first thing this morning i was down in the studio tackling the hardest job. the foreground is a mass of broken color resembling the dead grass of winter and the new green shoots of spring. with a khaki skirt and a chartreuse kid’s shirt. okay. in the picture above you can see the palette of fabric colors i’m working with hanging off the edge of the table, and my cup of coffee.
i did the far parts of the field first because it was the closest to the top, and so far i’ve been doing top down. but the foreground is a few yards of dirt and grass, and you can see all of it, and the only way anybody’s going to be able to tell what it is, is if something says ‘grass’ ‘field’ ‘bog’. hey, maybe i should use a sharpie to letter in the names of things. water. seaweed. rock. dark cloud.
whenever i look at my reference photo, i see green, and yellow brown and purple covering the foreground in a way that reads boggy pastureland in spring. i can make the scene gently run downhill by running the strips of fabric down and to the right. but how do i show broken color without using a lot of little dot-like squinches of fabric. something.
i started with the darks. as a watercolorist, which is how i started out, they tell you to start with the white of the paper and cgradually go darker. but i would always put in my blackest colors early in the picture. i always do the crossword puzzle and my taxes in pen, too. i used the purple and red knit psychedelic t-shirt and the cuffs from a dark brown kid’s shirt, and twisted them together to show the path of the bog water wicking its way to lower ground.
one thing they don’t tell you, but acrylic doesn’t stick, or stiffen, or anything until it’s mostly dry. then, it’s sticky as anything. but until it’s almost dry, ithe fabric shifts, it’s limp when you pick it up, and it doesn’t want to adhere back down again. the only answer is to leave it completely alone.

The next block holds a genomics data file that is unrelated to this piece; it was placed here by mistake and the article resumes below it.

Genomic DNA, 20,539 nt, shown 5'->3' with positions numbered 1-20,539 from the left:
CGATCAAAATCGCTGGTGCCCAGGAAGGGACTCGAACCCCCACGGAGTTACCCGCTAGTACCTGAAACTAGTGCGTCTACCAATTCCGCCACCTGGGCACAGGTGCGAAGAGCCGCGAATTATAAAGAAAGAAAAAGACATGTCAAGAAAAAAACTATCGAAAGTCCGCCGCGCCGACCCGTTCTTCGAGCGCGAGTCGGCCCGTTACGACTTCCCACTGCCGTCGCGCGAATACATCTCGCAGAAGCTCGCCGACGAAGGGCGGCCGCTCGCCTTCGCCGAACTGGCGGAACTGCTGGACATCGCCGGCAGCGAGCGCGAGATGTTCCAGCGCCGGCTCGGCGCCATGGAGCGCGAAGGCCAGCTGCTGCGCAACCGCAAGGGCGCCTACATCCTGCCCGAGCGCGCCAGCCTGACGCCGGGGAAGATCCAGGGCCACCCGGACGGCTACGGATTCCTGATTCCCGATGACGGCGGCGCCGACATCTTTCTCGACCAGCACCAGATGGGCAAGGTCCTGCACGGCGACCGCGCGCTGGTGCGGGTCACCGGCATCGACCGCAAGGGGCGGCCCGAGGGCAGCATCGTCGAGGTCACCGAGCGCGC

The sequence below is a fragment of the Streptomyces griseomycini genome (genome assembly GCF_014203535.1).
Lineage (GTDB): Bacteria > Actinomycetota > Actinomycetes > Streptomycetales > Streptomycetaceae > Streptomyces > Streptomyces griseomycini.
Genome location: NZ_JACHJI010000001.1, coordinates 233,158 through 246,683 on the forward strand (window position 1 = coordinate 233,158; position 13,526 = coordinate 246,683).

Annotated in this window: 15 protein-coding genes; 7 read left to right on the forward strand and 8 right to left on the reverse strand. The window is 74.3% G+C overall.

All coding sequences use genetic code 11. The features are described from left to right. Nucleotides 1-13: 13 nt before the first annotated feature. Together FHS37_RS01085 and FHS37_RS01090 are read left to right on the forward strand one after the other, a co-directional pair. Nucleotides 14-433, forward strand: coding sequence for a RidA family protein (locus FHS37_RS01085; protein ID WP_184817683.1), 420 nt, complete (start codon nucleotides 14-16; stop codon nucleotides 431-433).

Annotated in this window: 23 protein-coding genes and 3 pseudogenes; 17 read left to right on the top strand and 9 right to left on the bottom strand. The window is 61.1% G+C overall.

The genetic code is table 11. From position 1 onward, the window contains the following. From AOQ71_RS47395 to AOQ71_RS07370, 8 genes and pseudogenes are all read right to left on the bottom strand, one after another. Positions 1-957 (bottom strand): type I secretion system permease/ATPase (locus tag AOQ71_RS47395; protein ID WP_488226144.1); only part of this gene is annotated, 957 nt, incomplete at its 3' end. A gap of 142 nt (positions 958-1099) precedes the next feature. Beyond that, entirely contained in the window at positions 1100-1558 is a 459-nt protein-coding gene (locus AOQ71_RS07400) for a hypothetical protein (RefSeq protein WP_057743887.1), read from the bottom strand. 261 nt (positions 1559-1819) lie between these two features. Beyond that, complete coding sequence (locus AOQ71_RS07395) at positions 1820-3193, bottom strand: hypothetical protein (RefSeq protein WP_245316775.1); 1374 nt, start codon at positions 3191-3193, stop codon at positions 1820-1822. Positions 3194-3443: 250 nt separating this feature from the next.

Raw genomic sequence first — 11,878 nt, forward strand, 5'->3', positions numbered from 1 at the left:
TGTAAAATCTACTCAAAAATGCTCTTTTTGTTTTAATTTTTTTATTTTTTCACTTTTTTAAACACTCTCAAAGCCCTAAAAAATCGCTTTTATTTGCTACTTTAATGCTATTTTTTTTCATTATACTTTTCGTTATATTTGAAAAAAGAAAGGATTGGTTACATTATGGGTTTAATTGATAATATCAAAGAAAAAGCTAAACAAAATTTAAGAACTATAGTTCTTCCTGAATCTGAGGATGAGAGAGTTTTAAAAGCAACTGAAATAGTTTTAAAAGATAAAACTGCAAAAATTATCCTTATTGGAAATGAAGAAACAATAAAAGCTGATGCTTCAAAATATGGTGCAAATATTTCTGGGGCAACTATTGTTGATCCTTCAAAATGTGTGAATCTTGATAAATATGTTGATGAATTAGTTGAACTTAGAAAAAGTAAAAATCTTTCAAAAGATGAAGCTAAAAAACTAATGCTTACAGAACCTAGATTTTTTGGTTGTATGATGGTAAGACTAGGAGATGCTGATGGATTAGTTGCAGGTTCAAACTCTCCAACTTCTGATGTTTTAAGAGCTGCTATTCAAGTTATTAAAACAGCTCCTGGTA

and another thing. (i’m not a big fan of acrylic. it’s sure useful in this application, but i don’t like what it does to pigments as a binder, and i detest the way it smells. but as a flexible adhesive it can’t be beat.)
there’s a point where you arrange things way past the point of having to think about it. it’s a fear thing. like not knowing where to start. i find that eventually, if i stare at the thing long enough, one particular color or one particular strip of fabric will draw my hand to it, and i’ll dip it in the pot, and then i’ll be all over myself trying to get all the loose fabric out of the way so i can start laying strips down as fast as i can squeeze them out. at times i dump a handful of fabric into the pot, at times i am almost ritualistic about wiping acrylic and squeezing it thru the threads.
and a little later, after running out of acrylic a couple of times, i’ve got almost all the whtie muslin covered.
but i’m not done then. i’ve got to go out of town for the holiday weekend, and so i’m going to leave the muslin lying on the floor so it can set completely in a flat position while i’m goine. (does acrylic take time to cure?)
when i come back, i have to put in the furze bush on the left, and the green grass strips all over the lower left of the field, and some texture and rocks on the water, and more greenness on the furze hedge, and some lacy bits on the clouds.
and then i can put transparent acrylic washes of all sorts of colors on. with a brush. ooh.
so i’m not ready to cut it up and glue it down in rain lashings yet. if that’s what i end up doing.